Last week we featured our interview with Alice Twemlow, Jury Captain of the brand new Writing & Commentary category for the Core77 Design Awards which asked whither design criticism? This week we present a series of posts that further explores the field and its relevancy today through the insights of notable writers who have built careers writing about design. First up, author, columnist and Eye magazine founder, Rick Poynor.
How important or valuable is it to honor design writing and criticism with an awards program?
Rick Poynor: It's a worthwhile initiative and this is a good time to be doing it. First, because it sends an encouraging signal to writers, particularly to younger writers wondering whether it's worth writing about design, and how far they might be able to go with it. Second, because it sends out a strong message to designers (who are well used to the idea of professional awards) that critical commentary has a vital part to play in any intelligent and thriving field of cultural activity, including design. It's a reminder that we should make a point of searching out and reading the best critical writing on design. We should support it and value it.
Which qualities do you most appreciate in writing about design and architecture and what kinds of writing do you hope will surface from this call for entries?
Straightforward explanatory writing, or meandering essays with lots of personal references, are easy options. The critical writing I respect above all and most want to read is fully engaged writing with the knowledge, insight and conviction to challenge the status quo and expose the flaws in a thing, a trend, or an idea. I often wonder how much appetite there is to do this kind of writing in design, or to publish it, because very little appears. There's a nervousness about critical criticism that reflects a larger cultural uncertainty about taking a strong stand and being seen to criticize others. People think skepticism is "negative." I see it as positive and usefully instructive. If a phenomenon is taken for granted by most people and left unquestioned, then that's likely to be a sign that it merits closer critical investigation. Design is a field where writing can quickly lapse into promotional PR. I would like to see a lot more critical design writing that's prepared to lock horns with its subject.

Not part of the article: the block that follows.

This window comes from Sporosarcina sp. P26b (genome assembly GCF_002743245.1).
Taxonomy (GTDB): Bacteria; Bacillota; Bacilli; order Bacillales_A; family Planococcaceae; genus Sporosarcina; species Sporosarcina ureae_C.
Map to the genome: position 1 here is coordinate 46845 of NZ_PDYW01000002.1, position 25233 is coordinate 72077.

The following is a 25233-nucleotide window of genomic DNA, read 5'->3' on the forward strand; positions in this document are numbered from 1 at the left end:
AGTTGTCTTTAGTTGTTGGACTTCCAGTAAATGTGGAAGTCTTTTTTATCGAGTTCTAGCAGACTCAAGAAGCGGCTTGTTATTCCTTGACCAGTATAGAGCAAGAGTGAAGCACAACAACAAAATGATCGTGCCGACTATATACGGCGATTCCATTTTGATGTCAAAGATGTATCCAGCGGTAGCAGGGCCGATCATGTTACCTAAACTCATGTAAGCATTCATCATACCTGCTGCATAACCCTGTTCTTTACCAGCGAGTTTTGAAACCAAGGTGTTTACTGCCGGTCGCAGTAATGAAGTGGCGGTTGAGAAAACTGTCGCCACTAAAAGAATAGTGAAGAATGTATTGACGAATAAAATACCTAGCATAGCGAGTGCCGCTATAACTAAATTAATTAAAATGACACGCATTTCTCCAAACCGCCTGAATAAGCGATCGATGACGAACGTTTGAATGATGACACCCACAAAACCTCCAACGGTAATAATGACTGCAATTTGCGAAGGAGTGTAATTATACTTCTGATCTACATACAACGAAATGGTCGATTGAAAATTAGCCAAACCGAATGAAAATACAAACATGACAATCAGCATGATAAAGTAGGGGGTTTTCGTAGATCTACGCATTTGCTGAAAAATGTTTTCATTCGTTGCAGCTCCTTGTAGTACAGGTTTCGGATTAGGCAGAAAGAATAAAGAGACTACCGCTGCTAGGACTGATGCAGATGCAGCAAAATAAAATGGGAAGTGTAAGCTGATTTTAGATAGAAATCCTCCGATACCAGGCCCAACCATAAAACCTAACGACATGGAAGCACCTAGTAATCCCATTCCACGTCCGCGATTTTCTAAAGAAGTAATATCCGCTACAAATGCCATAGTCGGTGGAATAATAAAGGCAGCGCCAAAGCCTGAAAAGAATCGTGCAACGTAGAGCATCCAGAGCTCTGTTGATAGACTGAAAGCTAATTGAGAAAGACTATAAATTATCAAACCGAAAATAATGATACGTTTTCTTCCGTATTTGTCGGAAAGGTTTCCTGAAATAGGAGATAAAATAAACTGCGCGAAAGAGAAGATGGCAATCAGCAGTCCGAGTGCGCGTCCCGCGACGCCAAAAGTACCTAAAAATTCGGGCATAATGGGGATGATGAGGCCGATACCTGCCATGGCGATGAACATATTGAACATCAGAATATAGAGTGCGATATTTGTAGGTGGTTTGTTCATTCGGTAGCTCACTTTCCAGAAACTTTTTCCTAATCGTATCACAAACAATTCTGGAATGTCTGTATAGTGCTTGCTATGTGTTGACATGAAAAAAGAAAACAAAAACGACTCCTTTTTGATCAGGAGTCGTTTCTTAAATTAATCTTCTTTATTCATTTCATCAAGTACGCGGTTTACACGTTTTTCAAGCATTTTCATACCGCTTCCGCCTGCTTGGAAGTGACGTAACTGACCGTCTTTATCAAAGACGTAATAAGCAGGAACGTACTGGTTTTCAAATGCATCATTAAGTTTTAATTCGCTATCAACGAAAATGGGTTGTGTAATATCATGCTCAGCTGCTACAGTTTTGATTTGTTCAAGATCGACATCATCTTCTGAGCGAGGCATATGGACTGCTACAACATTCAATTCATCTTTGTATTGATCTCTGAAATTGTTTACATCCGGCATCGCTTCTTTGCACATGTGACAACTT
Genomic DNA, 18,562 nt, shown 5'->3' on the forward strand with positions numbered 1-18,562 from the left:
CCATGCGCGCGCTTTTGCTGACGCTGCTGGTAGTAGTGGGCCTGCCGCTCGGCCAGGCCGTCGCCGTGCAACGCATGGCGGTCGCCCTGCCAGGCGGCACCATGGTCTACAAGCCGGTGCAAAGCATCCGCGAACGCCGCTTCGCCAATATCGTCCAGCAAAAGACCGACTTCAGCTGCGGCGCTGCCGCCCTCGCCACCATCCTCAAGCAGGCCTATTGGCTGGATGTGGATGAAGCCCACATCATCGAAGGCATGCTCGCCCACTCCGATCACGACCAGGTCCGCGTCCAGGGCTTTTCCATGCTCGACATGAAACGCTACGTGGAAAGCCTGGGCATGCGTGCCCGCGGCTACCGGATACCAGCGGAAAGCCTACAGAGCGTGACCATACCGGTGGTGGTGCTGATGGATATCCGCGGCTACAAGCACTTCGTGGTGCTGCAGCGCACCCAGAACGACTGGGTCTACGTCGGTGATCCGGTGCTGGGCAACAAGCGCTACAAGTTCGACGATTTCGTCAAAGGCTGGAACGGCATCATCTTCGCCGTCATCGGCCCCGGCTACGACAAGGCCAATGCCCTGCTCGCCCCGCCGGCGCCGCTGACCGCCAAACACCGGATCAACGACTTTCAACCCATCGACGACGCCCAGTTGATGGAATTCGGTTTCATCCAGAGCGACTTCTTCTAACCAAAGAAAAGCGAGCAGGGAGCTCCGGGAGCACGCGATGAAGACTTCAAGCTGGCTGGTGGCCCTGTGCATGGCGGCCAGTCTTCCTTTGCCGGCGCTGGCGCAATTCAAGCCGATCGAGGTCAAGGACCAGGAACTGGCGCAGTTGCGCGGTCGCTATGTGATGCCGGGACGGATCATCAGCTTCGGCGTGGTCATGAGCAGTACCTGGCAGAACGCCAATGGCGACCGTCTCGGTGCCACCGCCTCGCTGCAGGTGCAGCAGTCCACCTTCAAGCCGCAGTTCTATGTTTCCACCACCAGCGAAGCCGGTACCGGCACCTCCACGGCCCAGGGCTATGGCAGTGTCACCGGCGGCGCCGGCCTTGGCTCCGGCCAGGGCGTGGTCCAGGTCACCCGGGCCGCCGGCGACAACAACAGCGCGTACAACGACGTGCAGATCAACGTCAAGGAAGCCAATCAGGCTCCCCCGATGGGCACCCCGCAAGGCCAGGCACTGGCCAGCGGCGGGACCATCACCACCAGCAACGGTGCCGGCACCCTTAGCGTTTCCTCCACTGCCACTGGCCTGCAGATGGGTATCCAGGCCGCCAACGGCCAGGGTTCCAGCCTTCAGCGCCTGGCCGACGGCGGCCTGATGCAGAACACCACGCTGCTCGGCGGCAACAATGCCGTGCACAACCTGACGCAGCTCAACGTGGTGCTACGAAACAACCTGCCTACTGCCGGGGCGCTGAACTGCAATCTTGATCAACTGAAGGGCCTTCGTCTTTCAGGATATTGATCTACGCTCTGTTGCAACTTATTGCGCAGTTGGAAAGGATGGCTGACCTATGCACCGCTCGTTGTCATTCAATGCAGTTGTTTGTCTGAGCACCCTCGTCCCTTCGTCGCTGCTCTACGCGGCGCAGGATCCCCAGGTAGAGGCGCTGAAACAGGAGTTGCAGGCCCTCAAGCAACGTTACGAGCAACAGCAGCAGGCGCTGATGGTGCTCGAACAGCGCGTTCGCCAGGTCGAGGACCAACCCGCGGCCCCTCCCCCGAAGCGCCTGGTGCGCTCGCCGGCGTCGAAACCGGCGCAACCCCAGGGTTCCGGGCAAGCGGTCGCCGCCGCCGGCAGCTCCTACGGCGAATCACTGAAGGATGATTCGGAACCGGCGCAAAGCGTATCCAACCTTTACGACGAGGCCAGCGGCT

Name two writers, perhaps one historical and one contemporary, that you are influenced or challenged by.
I have just been re-reading Susan Sontag's Regarding the Pain of Others (2003) in preparation for a panel discussion. I first read Sontag's essays in my early 20s and her depth of cultural knowledge, her intellectual rigor, her clarity, and the way she positioned herself as a public intellectual rather than disappearing into the academy, is a great inspiration. I go back to her writing often.
The British writer and publisher Robin Kinross has always been a big influence. He's a few years older than me and I met him when I was working on Blueprint magazine in the late 1980s. As well as reading his writing for years, I have also commissioned articles by him. I recently interviewed Kinross for Eye magazine about his work. His writing is highly informed, deeply serious and always colored by his distinctive sensibility, values and way of thinking. Anyone attempting to write about typography and graphic design should study his essays.
Tell us about a publication that features writing about visual culture, design, or architecture, that you're enjoying reading right now.
I'm reading an advance copy of I Must Not Think Bad Thoughts, a collection of essays by the cultural critic Mark Dery. His ruthless dissection of American dreams and nightmares takes in a vertiginous array of topics—toy guns, the Super Bowl, the fantasies of Star Trek fans, Lady Gaga, the zombie apocalypse, dental horror, IQ tests, and Madonna's big toe. He's marvelously alive to the nuances of American visual culture and his prose is explosively visual too. Dery is one of the great stylists of contemporary critical writing and every sentence zips and fizzes with clever new connections and original aperçus; the manner is so much his own that you'd know it was him without having to check the name.
Visit the Writing & Commentary on the C77DA site to learn more about the category and jury. Entries for the Core77 Design Awards close April 10. Core77 recognizes that many design writers work freelance and if you feel you qualify for special consideration pricing for your entry, contact us at firstname.lastname@example.org and let us know.